I believe Peruvian mortgages are non-recourse as well, meaning any credit default and the bank can only recover the collateral. If the collateral drops in value the customer doesnt have to pay back the difference and it's the bank's loss.

Irrespnsible lending always leads to disaster and bank's who lend non-recouse are always asking for trouble.
User avatar
tupacperu
Gold Member
Gold Member
Posts: 3350
Joined: Sun Sep 10, 2006 10:36 am
Location: Pimentel Beach-Chiclayo- Sanford NC
Contact:

Re: is peru destined for a credit crisis?

Postby tupacperu » Wed Jan 19, 2011 9:13 pm

Financial minds agree on what is happening in Peru boom:
This was the same Frenzy that happened in Japan, took them 10 year to recover (never fully recovered).


Capital controls roil Latin America bond markets by evoking ‘80s

http://www.financialpost.com/Capital+co ... story.html

Summary:

Latin American nations from Brazil to Peru are returning to currency and foreign investment controls that marked the 1980s era of hyperinflation.


Since the start of the year, policy makers across the region have increased dollar purchases to record levels, raised reserve requirements and curbed banks’ ability to bet against the dollar in a bid to stem a 29% rally in Latin American currencies since March 2009. Controls may stiffen, and other nations could join the “market-unfriendly” drive, said Alberto Ramos, an economist at Goldman Sachs Group Inc.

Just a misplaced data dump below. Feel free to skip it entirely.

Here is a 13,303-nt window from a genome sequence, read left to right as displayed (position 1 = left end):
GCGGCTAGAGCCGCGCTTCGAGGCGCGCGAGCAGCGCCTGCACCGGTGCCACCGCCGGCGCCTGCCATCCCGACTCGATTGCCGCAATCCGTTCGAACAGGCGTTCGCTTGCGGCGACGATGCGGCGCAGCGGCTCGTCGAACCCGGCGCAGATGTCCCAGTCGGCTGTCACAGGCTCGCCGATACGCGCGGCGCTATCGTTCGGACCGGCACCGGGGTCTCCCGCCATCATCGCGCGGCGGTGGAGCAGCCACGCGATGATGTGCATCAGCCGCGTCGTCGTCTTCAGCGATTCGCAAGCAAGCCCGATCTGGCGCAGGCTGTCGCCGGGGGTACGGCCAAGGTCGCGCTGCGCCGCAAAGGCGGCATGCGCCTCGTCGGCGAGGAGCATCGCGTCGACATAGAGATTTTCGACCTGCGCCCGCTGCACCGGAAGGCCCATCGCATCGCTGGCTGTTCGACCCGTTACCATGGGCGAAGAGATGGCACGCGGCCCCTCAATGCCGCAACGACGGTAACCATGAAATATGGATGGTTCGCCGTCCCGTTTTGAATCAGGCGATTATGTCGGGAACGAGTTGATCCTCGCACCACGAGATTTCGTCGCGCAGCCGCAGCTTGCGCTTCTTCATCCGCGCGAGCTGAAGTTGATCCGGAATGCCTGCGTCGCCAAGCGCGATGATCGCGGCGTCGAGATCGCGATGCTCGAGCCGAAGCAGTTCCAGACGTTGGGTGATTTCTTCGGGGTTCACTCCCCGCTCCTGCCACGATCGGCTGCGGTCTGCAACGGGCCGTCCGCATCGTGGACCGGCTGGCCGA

“In all these countries, if it continues, there will be the temptation to escalate the level of restrictions,” said Ramos, a former economist at the International Monetary Fund, in a phone interview from New York. “We cannot throw into the dustbin four decades of good economic research. Capital controls have serious economic costs.”


Rather than taking more measures to limit appreciation, Brazil needs to reduce spending to allow the central bank to cut its 10.75% benchmark rate, the second-highest in the Group of 20 nations after Argentina’s, said Lumen Advisors’s Nocera. Chile, the world’s biggest producer of copper, should diversify its economy away from exports of the metal
<=This the the case with Peru also


Sooner or later you pay the price” for stepped-up controls, said Nocera, a former IMF economist and fund manager with Soros Fund Management LLC. “You pay the price of lower growth or higher inflation.”
User avatar
tupacperu
Gold Member
Gold Member
Posts: 3350
Joined: Sun Sep 10, 2006 10:36 am
Location: Pimentel Beach-Chiclayo- Sanford NC
Contact:

Re: is peru destined for a credit crisis?

Postby tupacperu » Tue Mar 01, 2011 11:36 am

Article in Gestion.pe: PERU

35% of the assets of companies is committed to debt
Companies in the commercial sector have a "leverage" more than 100% because they take short-term financing and sell on credit.

It is generally accepted as healthy when the leverage ratio of a company is about 50%, reflecting that half of its assets are financed with debt and half with its own capital.

At the end of last year, the leverage of nonfinancial companies listed on the Bolsa de Valores de Lima (BVL) reached a level of 35% in the last quarter of 2010, a level exceeded 31% the previous year, reveals Macroeconomic last report prepared by the BCR.

"It is not a company to leverage too much (about 100% of its assets), generating a credit risk. At any time there is a slowdown or an increase in interest rates in this situation a company could not respond, "said Enrique Diaz, president of Capital Market, Investment and Finance (MCIF).

http://gestion.pe/noticia/720857/35-pat ... ido-deudas

Return to “Expat Conversations”

Login  •  Register